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 Post subject: Re: Sente, gote and endgame plays #7 Posted: Mon Mar 12, 2012 7:43 am
 Oza

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RBerenguel wrote:
Although it looks odd, this makes sense Bill, thanks (and now I understand some of all that CGT gibberish I see in Senseis ). Indeed, the "wrong sente" I have checked are all losing sente, although they are sente plays they lose points against the best answers to the gote play (and it's usually not a gote play, but that they end in gote). Since they are local problems, a losing sente is bad (i.e. we have to assume T=0) and gote is good. Does this makes sense?

First, in an endgame book you should assume that T = 0 only for whole board problems. For instance, we might classify a local position as sente, which is how it is normally played, but if T = 0 and G > S, then you play it as a gote.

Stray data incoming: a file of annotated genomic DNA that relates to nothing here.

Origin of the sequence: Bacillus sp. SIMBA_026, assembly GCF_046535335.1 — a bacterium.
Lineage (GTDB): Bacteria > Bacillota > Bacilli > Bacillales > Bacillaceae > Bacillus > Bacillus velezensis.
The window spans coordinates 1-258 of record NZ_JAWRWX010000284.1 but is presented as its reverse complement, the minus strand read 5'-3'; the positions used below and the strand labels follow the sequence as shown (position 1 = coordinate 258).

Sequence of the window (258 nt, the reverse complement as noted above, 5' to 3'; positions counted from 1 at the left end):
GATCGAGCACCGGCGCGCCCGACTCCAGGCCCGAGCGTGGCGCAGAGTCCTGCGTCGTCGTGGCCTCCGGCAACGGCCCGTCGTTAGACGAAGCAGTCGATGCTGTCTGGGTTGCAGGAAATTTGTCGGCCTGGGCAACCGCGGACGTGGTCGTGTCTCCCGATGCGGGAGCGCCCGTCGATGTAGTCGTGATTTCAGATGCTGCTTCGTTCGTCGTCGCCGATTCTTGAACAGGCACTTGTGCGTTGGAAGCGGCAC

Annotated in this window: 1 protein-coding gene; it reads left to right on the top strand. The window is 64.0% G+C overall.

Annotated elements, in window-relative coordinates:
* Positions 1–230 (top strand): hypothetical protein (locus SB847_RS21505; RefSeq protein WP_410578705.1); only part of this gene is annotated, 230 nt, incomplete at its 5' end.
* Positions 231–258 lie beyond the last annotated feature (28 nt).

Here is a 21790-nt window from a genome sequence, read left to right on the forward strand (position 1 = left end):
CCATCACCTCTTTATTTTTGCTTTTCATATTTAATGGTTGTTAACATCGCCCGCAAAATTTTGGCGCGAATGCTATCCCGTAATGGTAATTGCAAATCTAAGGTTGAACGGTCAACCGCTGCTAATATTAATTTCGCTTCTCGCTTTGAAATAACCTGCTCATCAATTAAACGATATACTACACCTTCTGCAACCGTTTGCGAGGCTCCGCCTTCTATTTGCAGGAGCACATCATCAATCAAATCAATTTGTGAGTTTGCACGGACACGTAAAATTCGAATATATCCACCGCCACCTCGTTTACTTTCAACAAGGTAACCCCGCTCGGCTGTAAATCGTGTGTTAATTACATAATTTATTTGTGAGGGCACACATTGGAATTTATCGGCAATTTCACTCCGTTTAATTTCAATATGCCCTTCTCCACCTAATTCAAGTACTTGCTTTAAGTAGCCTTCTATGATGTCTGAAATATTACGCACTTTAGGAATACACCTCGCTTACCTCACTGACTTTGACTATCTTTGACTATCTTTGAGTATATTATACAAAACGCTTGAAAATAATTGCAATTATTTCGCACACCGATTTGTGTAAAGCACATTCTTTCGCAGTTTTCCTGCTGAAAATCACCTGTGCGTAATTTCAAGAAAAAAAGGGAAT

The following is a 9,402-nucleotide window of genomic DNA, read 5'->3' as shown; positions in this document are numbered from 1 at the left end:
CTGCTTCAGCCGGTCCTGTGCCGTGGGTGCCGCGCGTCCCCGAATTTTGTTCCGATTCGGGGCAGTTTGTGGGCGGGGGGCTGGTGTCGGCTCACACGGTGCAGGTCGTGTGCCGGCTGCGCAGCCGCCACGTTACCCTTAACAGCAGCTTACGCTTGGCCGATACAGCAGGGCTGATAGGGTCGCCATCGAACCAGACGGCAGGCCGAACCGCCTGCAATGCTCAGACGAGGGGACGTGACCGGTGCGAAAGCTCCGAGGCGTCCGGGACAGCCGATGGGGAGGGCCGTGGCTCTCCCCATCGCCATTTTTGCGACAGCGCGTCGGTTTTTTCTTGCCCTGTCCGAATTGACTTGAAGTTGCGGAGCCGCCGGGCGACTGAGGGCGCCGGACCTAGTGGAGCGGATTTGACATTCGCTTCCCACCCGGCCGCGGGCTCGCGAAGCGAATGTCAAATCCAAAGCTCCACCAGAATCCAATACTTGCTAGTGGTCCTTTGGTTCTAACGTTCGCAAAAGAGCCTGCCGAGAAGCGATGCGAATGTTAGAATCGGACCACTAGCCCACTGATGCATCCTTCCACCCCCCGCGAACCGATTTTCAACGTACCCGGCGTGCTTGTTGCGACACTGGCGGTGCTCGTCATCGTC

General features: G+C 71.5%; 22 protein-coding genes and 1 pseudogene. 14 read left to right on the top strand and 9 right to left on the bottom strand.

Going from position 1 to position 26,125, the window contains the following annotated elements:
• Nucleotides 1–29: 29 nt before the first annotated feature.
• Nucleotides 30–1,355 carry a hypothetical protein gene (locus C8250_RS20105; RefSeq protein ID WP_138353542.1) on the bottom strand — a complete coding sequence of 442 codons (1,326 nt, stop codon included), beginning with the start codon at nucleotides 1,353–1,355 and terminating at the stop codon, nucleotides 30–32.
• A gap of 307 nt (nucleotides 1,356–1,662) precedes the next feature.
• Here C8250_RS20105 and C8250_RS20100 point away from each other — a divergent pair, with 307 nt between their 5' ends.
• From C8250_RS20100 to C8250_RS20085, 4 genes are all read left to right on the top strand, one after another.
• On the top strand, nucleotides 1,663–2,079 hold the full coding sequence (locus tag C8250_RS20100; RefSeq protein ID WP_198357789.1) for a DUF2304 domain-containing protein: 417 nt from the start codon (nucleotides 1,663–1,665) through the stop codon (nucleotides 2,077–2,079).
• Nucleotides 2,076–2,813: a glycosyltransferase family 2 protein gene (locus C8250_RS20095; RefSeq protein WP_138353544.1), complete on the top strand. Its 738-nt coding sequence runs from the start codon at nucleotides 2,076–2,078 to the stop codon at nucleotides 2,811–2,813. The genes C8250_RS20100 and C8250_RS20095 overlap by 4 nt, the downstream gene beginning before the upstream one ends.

Second, the book should show a sequence up to the point where the local temperature drops. (Or sometimes where it stays the same, as with ambiguous plays.) However, endgame books have many mistakes where that is not the case. In part that is because they were ghost written by amateurs, in part because the pro author goofed. These errors are biased towards the sequences being too long.

I remember when I found a play that the book said was sente but I calculated it as gote. It should not normally have been answered. I was feeling pleased with myself. Then a couple of weeks later I saw the play in one of Sakata's games (against Fujisawa Hideyuki I think). It was not answered. So the top pros knew it was gote, but the books still said it was sente.

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 Post subject: Re: Sente, gote and endgame plays #8 Posted: Mon Mar 12, 2012 8:34 am
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Bill Spight wrote: